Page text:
“We weren’t thinking about scale, entrepreneurship, valuation or anything. We just were thinking it would be fun to teach children,” says Pulkit. They decided not to tell their parents as they weren’t sure how to explain why they were quitting their comfortable and well-paying jobs to teach in a small village in Punjab.
Nevertheless, the four started Lakshya Institute in 2006 in Patiala. Pulkit says they were looking for a place devoid of any pre-existing big educational setup.
They went to nearby schools and spoke to the students. The idea was to get these children the right core understanding of subjects and help them get into top-tier colleges. When more than 11 of the 30 students were placed in IITs, it validated their ‘experiment’ and efforts.
“This place had no trend of students getting into an IIT. And this increased to AIMS and others. And we realised that there was something at play,” says Pulkit.
They focussed on getting the right teachers and soon, were able to bring in their alumni network as teachers.
“If you have to become a teacher, you have to do it out of a pure passion, and it needs to be a conscious choice,” says Pulkit.
By 2009, they had over 100 students in top-tier colleges.
The secret ingredient — tech
Eventually, the team began focusing on scaling but were met with a challenge. They realised a physical place cannot scale to every single small town and hamlet of the country.
It was only then that tech became the focus. Here, Pulkit found himself disassociating from Lakshya to understand more about technology.
He moved to Bengaluru and focused on understanding tech from first principles. He roped in his juniors, who had built a tech platform in IIT Roorkee that was getting popular in the IIT circles. They helped build the tech.
“I learnt everything from them. It was a crash course around the broad building blocks of technology and the possibilities,” says Pulkit. They first built a B2B platform where the tech was used by institutions to launch their apps.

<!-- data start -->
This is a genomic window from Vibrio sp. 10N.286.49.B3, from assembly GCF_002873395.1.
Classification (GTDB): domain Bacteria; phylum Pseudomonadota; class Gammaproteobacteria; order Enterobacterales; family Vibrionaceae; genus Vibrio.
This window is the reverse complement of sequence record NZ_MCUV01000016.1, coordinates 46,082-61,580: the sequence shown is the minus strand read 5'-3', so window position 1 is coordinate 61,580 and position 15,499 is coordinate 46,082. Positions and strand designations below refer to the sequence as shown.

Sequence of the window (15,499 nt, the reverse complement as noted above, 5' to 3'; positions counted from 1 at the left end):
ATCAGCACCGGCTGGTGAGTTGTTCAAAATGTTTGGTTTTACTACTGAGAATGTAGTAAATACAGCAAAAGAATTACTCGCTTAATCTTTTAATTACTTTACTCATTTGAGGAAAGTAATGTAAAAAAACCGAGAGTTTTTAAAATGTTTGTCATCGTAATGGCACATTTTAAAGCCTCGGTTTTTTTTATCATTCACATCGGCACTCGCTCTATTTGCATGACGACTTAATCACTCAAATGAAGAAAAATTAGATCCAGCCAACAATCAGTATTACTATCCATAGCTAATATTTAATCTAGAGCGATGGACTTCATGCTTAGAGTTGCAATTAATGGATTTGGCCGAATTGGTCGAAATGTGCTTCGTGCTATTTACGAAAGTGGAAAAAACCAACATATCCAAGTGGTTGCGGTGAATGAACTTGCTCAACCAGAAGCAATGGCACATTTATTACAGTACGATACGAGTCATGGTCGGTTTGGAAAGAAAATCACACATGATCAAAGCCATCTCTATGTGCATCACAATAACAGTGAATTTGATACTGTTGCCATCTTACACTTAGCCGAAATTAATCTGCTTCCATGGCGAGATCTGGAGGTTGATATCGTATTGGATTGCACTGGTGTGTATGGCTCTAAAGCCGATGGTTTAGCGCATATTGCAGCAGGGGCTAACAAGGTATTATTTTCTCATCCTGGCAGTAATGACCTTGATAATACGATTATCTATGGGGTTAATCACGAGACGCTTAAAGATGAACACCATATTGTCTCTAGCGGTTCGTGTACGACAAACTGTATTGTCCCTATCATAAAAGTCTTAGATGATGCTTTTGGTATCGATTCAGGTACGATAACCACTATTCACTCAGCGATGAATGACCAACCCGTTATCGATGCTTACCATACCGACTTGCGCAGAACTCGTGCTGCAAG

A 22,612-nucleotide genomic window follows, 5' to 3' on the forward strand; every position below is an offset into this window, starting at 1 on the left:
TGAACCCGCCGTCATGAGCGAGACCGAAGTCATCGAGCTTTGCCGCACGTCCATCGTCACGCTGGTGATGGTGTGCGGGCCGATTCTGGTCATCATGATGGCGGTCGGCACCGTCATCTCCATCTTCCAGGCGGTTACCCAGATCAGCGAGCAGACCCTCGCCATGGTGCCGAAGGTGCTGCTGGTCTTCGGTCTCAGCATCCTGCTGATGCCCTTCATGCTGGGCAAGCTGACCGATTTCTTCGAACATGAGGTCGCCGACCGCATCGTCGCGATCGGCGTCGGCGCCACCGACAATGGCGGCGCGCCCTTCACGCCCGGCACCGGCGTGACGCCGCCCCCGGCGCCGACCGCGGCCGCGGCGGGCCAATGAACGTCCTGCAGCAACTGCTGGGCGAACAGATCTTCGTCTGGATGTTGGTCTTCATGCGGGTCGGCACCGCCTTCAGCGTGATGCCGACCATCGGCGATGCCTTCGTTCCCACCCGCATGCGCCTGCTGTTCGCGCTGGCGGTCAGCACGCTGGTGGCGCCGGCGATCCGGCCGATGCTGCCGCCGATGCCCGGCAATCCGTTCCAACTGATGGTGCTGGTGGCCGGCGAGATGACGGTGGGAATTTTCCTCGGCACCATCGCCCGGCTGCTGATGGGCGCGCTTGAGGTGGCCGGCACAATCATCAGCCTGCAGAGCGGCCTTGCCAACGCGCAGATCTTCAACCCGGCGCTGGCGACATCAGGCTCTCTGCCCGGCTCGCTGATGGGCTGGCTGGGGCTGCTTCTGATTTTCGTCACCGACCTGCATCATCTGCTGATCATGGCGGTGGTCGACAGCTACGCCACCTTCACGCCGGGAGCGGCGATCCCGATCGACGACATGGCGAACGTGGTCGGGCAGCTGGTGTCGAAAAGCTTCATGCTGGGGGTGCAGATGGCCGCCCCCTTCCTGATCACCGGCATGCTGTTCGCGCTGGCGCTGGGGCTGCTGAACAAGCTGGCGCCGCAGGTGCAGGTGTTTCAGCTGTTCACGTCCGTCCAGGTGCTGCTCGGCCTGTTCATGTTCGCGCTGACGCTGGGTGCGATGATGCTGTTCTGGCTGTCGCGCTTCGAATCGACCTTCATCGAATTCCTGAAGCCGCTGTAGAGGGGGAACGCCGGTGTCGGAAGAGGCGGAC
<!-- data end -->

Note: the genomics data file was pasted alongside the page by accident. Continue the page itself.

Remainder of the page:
Building tech by understanding the offline
However, the platform wasn't solving the core problem. In mid-2014, they began working on a technology that focussed on the problem of getting the right teachers to the right students.
He says the offline experience of building the institute helped him understand the elements of tech that could be built to create a personalised learning experience.
Impact for Vedantu meant understanding how to predictively improve each and every child and their learning outcome at a massive scale. This is where the system comes into play.
Intent is everything
The idea Pulkit explains is about finding the balance between the human interaction in the offline world and the predictability and scale of the online world.
“A class on YouTube can be delivered with some finesse and in a nice way, but that doesn't measure what the child learn’s or not in class. Learning engagement is hardly measured. Our understanding of the offline and the online world helped us build the tech and have control over the content and how one is engaged,” explains Pulkit.
The reason it became easier for Pulkit to code only after starting Vedantu with his small team, was because he could understand and bring the offline and online world of learning. He believes it was the intent that can build products, code, and program a solution.
“I have always placed higher grades of intent than mathematical or tech genius. The right intent can solve the biggest of problems. It is important to focus on the deeper purpose and reason. Only then can tech be built. If you feel for the problem and only then does it make sense to use the genius. It is the intent that makes the product. The world today has several problems to solve and address if you go deep,” says Pulkit.
Edited by Saheli Sen Gupta